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A dedicated visual pathway for prey detection in larval zebrafish

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Cite as: eLife 2014;3:e04878 doi: 10.7554/eLife.04878

Abstract

Zebrafish larvae show characteristic prey capture behavior in response to small moving objects. The neural mechanism used to recognize objects as prey remains largely unknown. We devised a machine learning behavior classification system to quantify hunting kinematics in semi-restrained animals exposed to a range of virtual stimuli. Two-photon calcium imaging revealed a small visual area, AF7, which was activated specifically by the optimal prey stimulus. This pretectal region is innervated by two types of retinal ganglion cells, which also send collaterals to the optic tectum. Laser ablation of AF7 markedly reduced prey capture behavior. We identified neurons with arbors in AF7 and found that they projected to multiple sensory and premotor areas: the optic tectum, the nucleus of the medial longitudinal fasciculus (nMLF) and the hindbrain. These findings indicate that computations in the retina give rise to a visual stream which transforms sensory information into a directed prey capture response.

Article and author information

Author details

  1. Julia L Semmelhack

    1. Department of Genes, Circuits and Behavior, Max Planck Institute of Neurobiology, Martinsried, Germany
    Competing interests
    The authors declare that no competing interests exist.
  2. Joseph C Donovan

    1. Department of Genes, Circuits and Behavior, Max Planck Institute of Neurobiology, Martinsried, Germany
    Competing interests
    The authors declare that no competing interests exist.
  3. Tod R Thiele

    1. Department of Genes, Circuits and Behavior, Max Planck Institute of Neurobiology, Martinsried, Germany
    Competing interests
    The authors declare that no competing interests exist.
  4. Enrico Kuehn

    1. Department of Genes, Circuits and Behavior, Max Planck Institute of Neurobiology, Martinsried, Germany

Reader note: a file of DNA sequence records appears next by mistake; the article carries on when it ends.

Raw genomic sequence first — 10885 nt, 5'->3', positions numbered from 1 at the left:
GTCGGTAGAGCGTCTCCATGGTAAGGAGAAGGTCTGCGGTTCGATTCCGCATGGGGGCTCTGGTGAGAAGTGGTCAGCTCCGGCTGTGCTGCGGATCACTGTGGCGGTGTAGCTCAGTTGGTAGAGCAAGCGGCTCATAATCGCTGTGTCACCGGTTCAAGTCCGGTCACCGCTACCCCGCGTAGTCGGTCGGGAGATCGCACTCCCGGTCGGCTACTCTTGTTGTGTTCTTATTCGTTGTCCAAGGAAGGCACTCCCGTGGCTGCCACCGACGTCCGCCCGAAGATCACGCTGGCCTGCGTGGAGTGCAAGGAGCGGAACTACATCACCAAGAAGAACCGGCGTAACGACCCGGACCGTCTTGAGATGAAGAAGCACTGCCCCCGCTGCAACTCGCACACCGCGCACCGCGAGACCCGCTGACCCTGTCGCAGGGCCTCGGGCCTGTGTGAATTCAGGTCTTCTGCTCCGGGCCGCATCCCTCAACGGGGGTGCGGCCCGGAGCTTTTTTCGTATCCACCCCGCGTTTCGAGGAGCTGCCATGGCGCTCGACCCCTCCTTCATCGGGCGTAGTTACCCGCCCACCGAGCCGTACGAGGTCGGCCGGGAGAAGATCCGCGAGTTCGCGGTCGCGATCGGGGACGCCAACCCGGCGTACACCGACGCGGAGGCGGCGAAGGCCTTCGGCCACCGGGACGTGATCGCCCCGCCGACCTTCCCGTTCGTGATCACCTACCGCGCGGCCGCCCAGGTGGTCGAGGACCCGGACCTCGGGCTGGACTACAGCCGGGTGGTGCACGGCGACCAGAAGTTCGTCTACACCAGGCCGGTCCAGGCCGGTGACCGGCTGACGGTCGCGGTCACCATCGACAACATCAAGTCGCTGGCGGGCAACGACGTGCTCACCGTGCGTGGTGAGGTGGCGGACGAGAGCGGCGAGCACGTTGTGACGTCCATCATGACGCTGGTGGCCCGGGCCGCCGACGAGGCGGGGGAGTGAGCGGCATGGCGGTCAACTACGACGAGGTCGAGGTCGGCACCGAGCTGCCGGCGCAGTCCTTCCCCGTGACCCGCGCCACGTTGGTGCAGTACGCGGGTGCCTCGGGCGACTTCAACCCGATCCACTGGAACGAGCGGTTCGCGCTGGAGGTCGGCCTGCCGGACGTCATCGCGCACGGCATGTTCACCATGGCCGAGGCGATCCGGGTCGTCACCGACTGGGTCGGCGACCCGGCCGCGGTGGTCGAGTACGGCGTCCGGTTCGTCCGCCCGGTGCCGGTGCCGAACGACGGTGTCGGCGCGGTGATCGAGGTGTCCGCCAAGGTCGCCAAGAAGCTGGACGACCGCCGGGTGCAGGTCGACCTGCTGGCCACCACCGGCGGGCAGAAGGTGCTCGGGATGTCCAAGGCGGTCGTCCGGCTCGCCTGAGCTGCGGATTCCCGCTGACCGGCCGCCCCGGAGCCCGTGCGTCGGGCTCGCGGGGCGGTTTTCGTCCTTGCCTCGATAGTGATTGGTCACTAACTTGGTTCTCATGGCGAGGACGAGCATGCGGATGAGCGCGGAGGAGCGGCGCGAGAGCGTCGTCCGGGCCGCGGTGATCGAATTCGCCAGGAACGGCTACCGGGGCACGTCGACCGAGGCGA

Competing interests
    The authors declare that no competing interests exist.
  5. Eva Laurell

    1. Department of Genes, Circuits and Behavior, Max Planck Institute of Neurobiology, Martinsried, Germany
    Competing interests
    The authors declare that no competing interests exist.
  6. Herwig Baier

    1. Department of Genes, Circuits and Behavior, Max Planck Institute of Neurobiology, Martinsried, Germany
    For correspondence
    1. hbaier@neuro.mpg.de
    Competing interests
    The authors declare that no competing interests exist.

Ethics

Animal experimentation: All animal procedures conformed to the institutional guidelines of the Max Planck Society and the local government (Regierung von Oberbayern). The protocol (55.2-1-54-2532-101-12) was approved by the Regierung Oberbayern.

Reviewing Editor

  1. Ole Kiehn, Reviewing Editor, Karolinska Institute, Sweden

Publication history

  1. Received: September 23, 2014
  2. Accepted: December 8, 2014
  3. Accepted Manuscript published: December 9, 2014 (version 1)
  4. Accepted Manuscript updated: December 12, 2014 (version 2)
  5. Version of Record published: January 2, 2015 (version 3)

Copyright

© 2014, Semmelhack et al

This article is distributed under the terms of the Creative Commons Attribution License permitting unrestricted use and redistribution provided that the original author and source are credited.

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